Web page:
Wednesday, June 12, 2019

Benton Courthouse Ball

The interior of the old Bossier Parish Courthouse at Benton. James M. Henderson, the clerk of court at that time, is seated. Grace Larkin, who would briefly succeed Henderson upon his death is wearing a dark coat. Gladys Thompson is standing next to Grace. Collection ID: 0000.005.019
Bossier Parish Courthouse at Benton C. 1910s
Bob Burford Collection: 1997.070.002

Bossier Parish Courthouse at Benton C. 1910s
Abney Dell Scanland Flynn Collection: 1999.136.046

In 1888, the parish seat for Bossier Parish was moved from Bellevue to Benton. In January of 1892, the Bossier Parish Police Jury entered into a contract for the construction of the new Bossier Parish Courthouse to be built in Benton at the cost of $23,684. This courthouse was the third one in Bossier Parish history, but it was the first one built in the new parish seat of Benton. The lot in which it was built on was donated to the parish for $1. Gibson and Oliff Construction were the builders, and Seaborn H. Young was the brick-maker and building inspector. The courthouse was accepted by the Bossier Parish Police Jury as being completed on May 9, 1893. For the dedication of the new courthouse, a grand ball was given there on June 10, 1893.

The following article describing the ball was published in The Bossier Banner on Thursday, June 15, 1893.

“Last Thursday night, one entering the Court room of our beautiful new Court House, which was brilliantly lighted, was reminded of Hans Anderson’s descriptions of Fairy-Land.”

“Bossier has had many delightful balls and her fame for the elegance of them extends beyond the confines of the parish, but none has been more enjoyed than the one given last Thursday night.”

“The ladies were dressed with such elegance and taste as betoken refinement and culture – their tasty and varied toilets were the admiration of all present. The gentlemen, neatly attired, bore themselves with a grace and gallantry peculiar to our Southern born men.”

“It made the hearts of the old beat in unison with those of the young, to hear the music played in dance measure, and see one couple after another glide through the intricate figures of the different dances. The beauty and grace of our daughters of the South are displayed nowhere to a greater advantage than when rendering homage to Terpsichore.”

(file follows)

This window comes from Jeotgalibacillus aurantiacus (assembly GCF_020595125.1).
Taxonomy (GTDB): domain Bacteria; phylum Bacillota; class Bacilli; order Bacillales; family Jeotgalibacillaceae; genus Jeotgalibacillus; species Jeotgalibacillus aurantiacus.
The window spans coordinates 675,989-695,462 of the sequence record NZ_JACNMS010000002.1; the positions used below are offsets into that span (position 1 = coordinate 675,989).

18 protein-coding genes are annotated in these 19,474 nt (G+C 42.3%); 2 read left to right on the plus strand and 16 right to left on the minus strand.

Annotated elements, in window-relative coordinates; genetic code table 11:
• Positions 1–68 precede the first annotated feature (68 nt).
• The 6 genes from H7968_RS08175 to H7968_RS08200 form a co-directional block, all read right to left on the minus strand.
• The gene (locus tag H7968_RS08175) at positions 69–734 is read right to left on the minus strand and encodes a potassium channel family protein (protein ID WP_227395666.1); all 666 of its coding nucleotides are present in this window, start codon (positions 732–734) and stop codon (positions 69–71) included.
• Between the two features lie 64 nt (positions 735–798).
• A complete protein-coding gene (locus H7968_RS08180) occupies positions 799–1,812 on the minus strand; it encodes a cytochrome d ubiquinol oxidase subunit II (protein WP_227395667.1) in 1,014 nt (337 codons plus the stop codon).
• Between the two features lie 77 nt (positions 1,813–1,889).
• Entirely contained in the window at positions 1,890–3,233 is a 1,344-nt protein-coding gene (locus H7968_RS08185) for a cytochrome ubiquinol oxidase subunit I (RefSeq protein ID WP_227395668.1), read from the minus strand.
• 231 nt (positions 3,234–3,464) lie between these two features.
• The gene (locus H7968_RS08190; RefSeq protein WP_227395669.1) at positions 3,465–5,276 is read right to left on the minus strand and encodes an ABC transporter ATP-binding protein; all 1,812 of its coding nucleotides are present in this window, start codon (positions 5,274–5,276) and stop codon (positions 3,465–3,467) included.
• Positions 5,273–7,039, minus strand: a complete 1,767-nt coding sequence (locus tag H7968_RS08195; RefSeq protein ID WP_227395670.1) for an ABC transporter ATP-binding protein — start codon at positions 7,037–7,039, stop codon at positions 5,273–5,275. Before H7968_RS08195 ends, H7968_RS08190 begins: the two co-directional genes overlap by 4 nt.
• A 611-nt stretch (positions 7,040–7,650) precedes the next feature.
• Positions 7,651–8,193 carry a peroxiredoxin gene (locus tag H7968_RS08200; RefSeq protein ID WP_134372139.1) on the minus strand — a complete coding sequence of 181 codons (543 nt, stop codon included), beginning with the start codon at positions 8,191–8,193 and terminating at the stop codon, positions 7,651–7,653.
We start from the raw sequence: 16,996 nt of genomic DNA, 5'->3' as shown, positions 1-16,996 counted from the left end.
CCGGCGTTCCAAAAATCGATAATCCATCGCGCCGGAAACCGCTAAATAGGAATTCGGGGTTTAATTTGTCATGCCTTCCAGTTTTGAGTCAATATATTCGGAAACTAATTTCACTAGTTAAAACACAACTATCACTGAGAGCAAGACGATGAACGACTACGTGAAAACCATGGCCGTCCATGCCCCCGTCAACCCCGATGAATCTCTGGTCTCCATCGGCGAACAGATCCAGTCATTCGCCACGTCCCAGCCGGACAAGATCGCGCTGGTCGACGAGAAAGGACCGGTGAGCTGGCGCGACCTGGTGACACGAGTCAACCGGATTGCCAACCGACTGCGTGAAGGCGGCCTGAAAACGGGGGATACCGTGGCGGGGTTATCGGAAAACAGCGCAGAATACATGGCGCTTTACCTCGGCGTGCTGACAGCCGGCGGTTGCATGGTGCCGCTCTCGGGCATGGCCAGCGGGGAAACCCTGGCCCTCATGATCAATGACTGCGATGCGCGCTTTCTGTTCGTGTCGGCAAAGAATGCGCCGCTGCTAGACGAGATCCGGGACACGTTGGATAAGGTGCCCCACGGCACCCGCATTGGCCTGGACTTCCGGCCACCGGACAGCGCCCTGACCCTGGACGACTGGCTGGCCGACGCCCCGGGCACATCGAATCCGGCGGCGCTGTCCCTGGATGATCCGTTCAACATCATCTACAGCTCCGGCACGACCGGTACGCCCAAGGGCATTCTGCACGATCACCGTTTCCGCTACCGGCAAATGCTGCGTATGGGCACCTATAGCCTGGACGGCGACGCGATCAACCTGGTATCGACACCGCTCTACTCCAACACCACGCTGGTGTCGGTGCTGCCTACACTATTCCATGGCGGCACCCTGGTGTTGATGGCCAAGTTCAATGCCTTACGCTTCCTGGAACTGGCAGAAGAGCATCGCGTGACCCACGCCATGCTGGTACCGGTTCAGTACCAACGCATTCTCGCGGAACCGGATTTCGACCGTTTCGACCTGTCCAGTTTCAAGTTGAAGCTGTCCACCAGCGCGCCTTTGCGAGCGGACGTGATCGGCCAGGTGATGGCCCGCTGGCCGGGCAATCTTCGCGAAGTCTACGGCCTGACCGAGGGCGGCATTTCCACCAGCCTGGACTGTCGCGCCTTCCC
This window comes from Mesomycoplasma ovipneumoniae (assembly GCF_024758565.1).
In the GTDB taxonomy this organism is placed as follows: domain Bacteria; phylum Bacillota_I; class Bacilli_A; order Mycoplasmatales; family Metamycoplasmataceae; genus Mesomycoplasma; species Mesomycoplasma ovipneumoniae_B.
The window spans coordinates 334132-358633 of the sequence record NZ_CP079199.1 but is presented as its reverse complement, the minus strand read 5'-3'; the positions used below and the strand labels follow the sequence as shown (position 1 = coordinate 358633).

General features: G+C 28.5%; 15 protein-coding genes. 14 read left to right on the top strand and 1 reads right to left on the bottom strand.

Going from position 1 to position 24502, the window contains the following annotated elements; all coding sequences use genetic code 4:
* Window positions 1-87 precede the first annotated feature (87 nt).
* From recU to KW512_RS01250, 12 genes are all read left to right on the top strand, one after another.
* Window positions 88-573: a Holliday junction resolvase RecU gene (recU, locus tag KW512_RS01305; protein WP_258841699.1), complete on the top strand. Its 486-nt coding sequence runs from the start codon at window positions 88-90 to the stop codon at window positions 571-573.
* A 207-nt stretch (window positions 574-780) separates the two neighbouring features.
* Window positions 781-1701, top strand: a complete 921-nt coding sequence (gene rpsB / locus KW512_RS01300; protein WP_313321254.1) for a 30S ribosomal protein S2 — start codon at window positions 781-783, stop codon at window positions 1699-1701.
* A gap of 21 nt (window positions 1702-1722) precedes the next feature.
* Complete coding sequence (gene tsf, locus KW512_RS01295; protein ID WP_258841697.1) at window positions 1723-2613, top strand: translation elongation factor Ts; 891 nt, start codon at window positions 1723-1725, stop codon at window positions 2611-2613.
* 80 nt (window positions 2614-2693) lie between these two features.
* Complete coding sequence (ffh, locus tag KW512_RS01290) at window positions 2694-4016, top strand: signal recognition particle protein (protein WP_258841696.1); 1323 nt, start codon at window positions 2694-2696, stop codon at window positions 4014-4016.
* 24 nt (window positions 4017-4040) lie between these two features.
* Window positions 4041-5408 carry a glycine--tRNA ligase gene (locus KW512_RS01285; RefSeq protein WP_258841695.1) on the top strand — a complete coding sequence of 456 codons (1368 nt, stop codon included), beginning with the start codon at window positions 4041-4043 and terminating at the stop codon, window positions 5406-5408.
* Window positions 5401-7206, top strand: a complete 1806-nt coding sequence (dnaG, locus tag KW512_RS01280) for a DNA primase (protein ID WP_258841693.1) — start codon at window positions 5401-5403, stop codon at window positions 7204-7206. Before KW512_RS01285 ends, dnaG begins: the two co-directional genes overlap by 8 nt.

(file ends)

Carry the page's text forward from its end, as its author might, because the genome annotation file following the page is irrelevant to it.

“It was a delightful entertainment in every respect, and as such was a charming display of that characteristic hospitality for which our people are celebrated. Everything was properly arranged and this proved to be the most enjoyable affair of the season, long to be remembered by those, who, amid the flow of unity and good cheer, gave substantial evidence of their appreciation of the occasion.”

“It was late when good nights were said and feet were turned homeward, while the unanimous verdict was that it was a complete success.”

People came from as far as Palestine, Texas to attend the grand ball to dedicate the opening of this glorious new courthouse which served as the Bossier Parish Courthouse for the next 79 years. It was 1972 before the fourth and current Bossier Parish Courthouse was built on a 15-acre tract of land that was donated by the James Edward Burt, Sr. estate in honor of their father.

To learn more about the history of the Bossier Parish Courthouse or for a list of those in attendance at the ball, visit the Bossier Parish Libraries History Center, 2206 Beckett St., Bossier City. Follow us on Facebook at

By: Amy Robertson

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